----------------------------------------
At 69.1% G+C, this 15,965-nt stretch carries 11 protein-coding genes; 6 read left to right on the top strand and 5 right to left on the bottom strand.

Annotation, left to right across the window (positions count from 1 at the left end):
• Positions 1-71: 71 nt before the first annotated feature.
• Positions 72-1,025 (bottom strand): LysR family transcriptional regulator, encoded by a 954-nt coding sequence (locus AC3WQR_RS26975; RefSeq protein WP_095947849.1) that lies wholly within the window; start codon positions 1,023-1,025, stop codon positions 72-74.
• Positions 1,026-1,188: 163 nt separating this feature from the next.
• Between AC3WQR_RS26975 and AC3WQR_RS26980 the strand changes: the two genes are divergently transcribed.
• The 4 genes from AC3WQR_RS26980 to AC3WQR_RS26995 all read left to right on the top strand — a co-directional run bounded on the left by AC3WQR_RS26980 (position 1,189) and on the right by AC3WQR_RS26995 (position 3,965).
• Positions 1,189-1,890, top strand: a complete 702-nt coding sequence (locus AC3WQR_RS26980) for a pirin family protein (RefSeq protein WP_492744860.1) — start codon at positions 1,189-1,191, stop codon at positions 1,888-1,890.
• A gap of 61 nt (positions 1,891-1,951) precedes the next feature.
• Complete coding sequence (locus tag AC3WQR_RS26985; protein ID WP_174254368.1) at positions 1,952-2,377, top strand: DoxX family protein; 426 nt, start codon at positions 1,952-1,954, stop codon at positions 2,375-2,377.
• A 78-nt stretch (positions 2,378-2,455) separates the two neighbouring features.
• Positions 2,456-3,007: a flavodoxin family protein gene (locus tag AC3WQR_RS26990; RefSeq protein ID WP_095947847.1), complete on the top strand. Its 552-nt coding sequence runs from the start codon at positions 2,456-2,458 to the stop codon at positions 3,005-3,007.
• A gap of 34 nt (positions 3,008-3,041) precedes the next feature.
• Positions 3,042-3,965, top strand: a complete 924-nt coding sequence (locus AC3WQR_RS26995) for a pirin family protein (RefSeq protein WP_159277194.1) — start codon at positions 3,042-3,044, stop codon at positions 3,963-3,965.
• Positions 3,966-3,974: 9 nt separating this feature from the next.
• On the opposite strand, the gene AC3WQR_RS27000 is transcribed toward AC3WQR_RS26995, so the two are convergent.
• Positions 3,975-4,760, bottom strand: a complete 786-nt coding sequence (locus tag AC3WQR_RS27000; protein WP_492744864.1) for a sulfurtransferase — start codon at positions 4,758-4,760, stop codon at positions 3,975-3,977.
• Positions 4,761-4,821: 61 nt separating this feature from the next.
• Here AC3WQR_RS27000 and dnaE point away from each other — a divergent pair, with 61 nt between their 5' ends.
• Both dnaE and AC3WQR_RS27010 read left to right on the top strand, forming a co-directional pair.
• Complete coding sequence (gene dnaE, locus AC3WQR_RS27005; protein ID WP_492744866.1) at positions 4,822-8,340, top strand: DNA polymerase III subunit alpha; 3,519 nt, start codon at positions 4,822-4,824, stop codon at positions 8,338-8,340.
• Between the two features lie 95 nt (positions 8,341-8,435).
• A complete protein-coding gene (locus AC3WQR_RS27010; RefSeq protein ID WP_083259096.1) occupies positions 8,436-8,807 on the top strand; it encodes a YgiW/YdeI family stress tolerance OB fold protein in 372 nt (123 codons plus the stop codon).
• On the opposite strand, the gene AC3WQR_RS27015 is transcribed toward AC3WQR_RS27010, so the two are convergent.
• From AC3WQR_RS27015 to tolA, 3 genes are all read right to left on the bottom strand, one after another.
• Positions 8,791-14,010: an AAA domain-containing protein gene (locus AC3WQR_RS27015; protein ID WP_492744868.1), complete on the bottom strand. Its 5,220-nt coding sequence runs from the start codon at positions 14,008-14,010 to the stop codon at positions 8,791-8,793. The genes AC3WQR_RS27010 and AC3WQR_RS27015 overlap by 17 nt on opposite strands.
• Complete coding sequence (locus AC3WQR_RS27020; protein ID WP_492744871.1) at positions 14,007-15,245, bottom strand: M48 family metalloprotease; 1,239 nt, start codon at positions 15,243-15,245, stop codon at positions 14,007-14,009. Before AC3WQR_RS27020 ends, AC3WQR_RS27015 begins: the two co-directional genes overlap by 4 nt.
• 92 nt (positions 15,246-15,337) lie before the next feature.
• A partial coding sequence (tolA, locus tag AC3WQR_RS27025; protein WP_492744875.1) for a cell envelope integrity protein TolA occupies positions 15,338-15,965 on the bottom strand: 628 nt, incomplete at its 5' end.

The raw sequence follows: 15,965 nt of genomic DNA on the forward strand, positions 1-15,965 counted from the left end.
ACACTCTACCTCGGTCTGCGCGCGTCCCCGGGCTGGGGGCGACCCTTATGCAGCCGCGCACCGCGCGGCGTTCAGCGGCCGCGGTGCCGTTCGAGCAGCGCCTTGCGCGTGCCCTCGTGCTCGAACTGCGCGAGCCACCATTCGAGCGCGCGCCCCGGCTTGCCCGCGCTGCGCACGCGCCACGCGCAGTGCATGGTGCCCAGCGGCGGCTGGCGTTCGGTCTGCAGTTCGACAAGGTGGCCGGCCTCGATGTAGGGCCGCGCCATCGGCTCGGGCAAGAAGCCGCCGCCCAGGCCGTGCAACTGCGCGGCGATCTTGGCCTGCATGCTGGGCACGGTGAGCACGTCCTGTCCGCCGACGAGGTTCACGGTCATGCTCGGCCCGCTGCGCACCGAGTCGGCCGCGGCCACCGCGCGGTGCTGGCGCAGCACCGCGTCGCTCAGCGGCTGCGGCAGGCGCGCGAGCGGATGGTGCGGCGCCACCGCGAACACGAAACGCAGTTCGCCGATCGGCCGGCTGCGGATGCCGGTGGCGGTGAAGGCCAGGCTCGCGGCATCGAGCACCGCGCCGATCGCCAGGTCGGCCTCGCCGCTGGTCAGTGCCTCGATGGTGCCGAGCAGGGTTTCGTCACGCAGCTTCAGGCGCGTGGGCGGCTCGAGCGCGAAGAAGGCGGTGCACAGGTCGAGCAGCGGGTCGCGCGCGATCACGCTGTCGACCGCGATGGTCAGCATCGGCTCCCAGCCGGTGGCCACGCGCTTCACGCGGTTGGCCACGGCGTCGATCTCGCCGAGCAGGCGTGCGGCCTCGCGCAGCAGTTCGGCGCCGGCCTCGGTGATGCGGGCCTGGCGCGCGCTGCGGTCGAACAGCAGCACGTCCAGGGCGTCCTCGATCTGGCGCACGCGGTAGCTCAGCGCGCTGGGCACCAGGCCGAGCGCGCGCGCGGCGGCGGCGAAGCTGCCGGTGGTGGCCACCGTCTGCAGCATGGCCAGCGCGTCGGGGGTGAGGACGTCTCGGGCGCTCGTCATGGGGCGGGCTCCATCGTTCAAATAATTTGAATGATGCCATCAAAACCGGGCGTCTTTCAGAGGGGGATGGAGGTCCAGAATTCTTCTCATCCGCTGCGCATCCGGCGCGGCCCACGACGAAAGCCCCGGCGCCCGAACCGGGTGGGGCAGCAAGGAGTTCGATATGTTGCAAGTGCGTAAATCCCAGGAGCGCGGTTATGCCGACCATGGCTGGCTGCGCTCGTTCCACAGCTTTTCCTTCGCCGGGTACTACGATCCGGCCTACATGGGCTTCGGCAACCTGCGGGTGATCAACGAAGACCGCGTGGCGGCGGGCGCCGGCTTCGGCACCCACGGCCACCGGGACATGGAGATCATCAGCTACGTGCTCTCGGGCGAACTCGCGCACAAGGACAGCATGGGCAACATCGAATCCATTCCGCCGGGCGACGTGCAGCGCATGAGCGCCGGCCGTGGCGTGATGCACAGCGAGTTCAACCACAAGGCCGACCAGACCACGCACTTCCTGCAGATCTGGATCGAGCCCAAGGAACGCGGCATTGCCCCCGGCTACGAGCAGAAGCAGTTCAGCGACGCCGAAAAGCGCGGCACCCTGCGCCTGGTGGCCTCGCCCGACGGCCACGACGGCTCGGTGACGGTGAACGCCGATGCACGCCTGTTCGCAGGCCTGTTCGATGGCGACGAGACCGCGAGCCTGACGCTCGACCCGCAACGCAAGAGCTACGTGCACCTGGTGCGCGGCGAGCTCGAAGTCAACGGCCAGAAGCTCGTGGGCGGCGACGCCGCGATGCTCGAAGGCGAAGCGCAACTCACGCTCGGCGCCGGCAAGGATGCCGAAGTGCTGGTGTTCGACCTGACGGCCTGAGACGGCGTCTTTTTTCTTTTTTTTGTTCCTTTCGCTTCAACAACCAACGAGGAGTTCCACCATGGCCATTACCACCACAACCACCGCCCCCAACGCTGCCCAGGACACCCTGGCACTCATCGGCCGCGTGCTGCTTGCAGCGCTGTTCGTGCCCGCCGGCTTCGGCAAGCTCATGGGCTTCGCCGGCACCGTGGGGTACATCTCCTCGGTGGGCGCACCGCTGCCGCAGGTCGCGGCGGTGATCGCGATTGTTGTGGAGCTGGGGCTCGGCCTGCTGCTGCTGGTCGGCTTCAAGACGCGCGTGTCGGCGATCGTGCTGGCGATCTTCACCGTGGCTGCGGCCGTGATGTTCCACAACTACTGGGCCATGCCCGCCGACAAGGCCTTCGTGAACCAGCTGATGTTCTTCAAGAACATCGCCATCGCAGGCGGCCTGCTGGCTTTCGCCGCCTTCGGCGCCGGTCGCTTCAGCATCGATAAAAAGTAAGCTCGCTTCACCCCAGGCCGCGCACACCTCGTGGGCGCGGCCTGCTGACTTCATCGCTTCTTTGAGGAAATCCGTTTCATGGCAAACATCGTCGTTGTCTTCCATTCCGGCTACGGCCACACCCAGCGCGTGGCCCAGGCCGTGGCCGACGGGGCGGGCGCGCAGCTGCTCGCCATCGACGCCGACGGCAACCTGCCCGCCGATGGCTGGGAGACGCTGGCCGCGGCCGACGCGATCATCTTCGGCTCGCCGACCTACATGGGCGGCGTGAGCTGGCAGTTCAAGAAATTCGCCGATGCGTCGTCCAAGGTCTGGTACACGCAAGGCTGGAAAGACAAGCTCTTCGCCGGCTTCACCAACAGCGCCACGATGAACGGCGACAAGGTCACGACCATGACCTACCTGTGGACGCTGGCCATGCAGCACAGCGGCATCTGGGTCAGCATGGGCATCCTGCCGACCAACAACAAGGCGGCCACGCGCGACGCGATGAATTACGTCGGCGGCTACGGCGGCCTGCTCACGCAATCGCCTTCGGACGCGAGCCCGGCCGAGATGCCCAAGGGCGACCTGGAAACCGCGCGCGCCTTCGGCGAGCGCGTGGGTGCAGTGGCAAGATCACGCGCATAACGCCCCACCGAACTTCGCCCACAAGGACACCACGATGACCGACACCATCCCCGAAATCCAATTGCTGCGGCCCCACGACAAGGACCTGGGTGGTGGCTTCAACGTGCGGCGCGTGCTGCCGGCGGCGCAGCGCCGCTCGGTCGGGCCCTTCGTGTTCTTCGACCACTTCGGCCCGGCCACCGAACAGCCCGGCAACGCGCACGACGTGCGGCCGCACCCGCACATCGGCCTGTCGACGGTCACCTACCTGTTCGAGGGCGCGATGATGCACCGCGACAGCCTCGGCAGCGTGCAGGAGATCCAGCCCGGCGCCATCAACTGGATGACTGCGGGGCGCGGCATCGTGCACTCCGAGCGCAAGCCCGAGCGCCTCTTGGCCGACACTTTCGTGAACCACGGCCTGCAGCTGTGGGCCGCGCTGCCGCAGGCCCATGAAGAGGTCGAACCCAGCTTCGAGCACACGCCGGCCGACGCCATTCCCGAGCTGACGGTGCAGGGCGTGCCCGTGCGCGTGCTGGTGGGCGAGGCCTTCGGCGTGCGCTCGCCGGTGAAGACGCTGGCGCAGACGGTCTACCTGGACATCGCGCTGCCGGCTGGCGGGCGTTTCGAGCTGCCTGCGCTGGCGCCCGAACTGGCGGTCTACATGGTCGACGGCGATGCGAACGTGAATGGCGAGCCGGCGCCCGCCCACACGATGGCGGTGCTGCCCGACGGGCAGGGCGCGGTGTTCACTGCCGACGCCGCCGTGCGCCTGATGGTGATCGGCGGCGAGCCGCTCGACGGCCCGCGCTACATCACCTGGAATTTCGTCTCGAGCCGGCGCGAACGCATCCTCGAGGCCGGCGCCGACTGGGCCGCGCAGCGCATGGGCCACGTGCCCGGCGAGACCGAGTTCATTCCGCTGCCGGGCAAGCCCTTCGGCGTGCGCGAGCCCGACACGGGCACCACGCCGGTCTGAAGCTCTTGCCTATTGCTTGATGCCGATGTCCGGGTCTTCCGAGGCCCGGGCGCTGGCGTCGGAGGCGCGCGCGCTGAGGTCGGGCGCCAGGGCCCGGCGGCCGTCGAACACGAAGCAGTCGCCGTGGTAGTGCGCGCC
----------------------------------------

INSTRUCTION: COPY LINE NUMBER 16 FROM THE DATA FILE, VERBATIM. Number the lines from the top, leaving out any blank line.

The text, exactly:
• On the opposite strand, the gene AC3WQR_RS27000 is transcribed toward AC3WQR_RS26995, so the two are convergent.